A brokenhearted English artist travels to Hope, USA, hoping to get on with his life. He starts by drawing faces there. He befriends the cute Mandy. But then his scheming ex shows up and wants him back.
Josh leaves his advertising career at its peak, everyone wants either to be him or to have him. A car accident will leave his daughter in a strange coma and when everyone has given up she starts communicating with him, or is he going mad?
Set in Sydney, a vibrant, colorful backdrop for a thriving, yet largely unexplored GLBTIQ community. Our entry in to the world is innocent 19 year-old country boy Jake who comes to the city... See full summary »
Story of the ways in which insurance investigator Roland Copping interferes in and manipulates the lives of others with outrageous games and gimmicks. Eventually he becomes involved in an ... See full summary »
Between world wars, the Whittaker's estate is sinking. Only the iron will of Mrs. Veronica Whittaker (Dame Kristin Scott Thomas) staves off bankruptcy while she awaits her son John's (Ben Barnes') return from the continent. To her dismay, he brings a bride: an American widow who races cars. The bride, Larita (Jessica Biel), thinks she and John will visit and then go to London, where he'll work and she'll race. But John is to the manor born, and mother is nothing if not a master at plans and manipulation. Soon it's all-out war between mother and bride, with John's father, Mr. Whittaker (Colin Firth), a burnt out veteran of the Great War, in the bride's corner ineffectually. Mother has a plan to join with the neighboring estate; only Larita is in her way. Can't we all get along?Written by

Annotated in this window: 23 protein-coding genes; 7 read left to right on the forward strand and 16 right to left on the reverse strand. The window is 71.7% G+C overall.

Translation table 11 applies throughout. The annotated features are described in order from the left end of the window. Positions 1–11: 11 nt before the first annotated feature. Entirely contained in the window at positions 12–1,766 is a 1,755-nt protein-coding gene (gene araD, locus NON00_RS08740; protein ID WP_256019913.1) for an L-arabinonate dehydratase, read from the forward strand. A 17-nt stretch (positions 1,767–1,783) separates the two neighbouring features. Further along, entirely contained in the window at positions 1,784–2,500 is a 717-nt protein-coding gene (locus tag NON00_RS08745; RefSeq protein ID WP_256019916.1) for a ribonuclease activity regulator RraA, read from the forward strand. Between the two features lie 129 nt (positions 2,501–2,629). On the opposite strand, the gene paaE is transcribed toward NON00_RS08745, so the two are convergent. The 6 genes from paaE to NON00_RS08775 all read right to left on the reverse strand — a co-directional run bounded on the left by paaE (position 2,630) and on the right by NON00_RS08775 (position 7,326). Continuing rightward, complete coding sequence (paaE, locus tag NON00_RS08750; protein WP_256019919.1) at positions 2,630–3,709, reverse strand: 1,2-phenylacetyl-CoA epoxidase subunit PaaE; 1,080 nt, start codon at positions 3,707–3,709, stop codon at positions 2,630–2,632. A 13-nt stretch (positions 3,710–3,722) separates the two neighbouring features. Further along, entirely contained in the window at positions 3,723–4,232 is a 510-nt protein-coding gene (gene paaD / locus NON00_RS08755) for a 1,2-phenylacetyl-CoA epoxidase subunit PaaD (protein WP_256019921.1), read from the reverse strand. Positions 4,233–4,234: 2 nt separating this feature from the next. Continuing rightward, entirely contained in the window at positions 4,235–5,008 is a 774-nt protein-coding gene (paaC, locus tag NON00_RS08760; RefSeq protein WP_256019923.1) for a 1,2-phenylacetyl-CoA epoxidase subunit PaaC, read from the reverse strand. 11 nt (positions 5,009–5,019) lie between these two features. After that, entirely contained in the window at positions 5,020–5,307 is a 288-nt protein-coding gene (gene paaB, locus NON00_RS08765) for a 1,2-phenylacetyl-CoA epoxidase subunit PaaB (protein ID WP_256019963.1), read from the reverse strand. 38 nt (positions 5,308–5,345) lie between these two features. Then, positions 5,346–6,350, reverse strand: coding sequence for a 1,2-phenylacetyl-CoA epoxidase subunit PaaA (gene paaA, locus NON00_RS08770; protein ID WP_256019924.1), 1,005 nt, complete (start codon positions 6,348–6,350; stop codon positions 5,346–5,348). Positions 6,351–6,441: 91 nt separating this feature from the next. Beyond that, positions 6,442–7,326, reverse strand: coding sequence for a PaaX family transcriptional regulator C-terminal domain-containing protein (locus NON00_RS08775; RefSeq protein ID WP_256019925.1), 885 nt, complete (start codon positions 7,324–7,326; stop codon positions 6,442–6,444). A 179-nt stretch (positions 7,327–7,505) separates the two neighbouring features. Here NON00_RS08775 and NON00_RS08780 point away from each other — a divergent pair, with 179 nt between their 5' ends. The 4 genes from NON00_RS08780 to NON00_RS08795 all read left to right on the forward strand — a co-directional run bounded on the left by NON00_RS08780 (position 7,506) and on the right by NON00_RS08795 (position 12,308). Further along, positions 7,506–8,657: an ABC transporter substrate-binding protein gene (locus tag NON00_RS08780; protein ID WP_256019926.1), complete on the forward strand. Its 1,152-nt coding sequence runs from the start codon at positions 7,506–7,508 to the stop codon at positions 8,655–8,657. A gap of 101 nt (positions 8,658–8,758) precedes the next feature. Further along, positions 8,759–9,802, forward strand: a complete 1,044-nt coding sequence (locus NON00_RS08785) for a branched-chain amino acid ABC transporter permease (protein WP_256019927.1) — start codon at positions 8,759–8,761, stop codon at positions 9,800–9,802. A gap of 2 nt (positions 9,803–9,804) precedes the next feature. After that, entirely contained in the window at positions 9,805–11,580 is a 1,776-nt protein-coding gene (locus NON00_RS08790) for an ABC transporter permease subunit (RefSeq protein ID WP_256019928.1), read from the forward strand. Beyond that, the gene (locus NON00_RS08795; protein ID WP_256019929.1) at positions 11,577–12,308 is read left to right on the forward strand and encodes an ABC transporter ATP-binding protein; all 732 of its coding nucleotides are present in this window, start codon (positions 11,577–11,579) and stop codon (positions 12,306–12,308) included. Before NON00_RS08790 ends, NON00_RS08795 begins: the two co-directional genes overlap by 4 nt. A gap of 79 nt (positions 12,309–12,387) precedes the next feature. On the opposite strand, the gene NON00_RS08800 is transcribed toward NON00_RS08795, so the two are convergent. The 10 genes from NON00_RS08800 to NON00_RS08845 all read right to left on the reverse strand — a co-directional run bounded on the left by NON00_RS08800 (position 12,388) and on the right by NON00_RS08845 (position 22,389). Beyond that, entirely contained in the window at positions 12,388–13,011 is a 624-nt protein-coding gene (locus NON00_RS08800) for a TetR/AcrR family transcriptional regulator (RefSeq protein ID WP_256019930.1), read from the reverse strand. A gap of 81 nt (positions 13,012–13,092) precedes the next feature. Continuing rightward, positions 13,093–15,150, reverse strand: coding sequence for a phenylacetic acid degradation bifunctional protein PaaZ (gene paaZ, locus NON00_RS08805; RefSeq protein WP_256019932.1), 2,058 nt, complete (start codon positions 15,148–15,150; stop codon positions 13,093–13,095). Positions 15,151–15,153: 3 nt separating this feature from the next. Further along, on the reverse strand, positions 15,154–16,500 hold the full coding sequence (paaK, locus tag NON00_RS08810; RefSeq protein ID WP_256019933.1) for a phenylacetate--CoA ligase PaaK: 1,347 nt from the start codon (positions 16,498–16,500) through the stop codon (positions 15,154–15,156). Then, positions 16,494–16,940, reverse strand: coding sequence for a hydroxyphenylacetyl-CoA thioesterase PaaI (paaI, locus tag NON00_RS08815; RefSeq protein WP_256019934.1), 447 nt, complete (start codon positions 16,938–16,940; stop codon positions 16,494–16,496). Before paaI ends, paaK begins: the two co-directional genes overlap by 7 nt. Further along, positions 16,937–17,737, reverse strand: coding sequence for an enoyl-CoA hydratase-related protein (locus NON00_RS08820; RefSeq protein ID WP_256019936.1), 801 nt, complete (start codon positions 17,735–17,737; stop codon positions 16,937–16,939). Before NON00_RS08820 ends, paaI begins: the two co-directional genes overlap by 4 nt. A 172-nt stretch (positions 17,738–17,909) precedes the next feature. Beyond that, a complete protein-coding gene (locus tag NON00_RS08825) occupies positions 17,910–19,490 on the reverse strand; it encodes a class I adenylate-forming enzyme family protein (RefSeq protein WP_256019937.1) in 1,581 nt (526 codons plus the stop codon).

Both Larita and Marion are seen reading "Lady Chatterley's Lover," which was not published in England until 1960 (the film is set in the late 1920s or early 1930s). (Of course, Larita could have brought the book with her from the Continent.) See more »
You're the Top
Written by Cole Porter
Published by WB Music Corp. (ASCAP)
Licensed courtesy of Warner Chappell Music Ltd.
Performed by Andy Caine and James Gillan with The Easy Virtue Orchestra See more »
Light Frothy Fun and more
I enjoyed this movie a fair bit more than the average viewer, if ratings are to be believed.
This very British film is a nice switch from the typical Hollywood romantic comedy, and does not attempt to squeeze within the conventional mold which runs from Four weddings and a Funeral through Love Actually and beyond. The wry influence of the original Noel Coward play becomes fresh again decades later.
Colin Firth is especially adept underplaying the dissolute father in law. He is just there, being, not acting.Totally believable and convincing. When his character is illuminated in a brief soliloquy two thirds of the way through the movie, he is brilliant, and without the ham fisted exposition of so much modern writing, the entire family story is explained, and powerful social commentary on topics from hereditary lands to fox hunting to war to social decay to euthanasia are digested without chewing.
A great example of "Show, not tell".
Jessica Biel is beautiful, here as always, and is never requested to do more than she is capable of. I particularly liked how the film makers did not beat us over the head with her sexuality, going with a muted sensuality most of the movie, except in key scenes where her full power is unleashed to excellent effect.
Kristin Scott Thomas is well cast as the domineering disapproving mother in law, and the British supporting players are treats, though I thought Ben Barnes as the love interest lacked the presence to hold his own in this cast.
We could use more movies like this.
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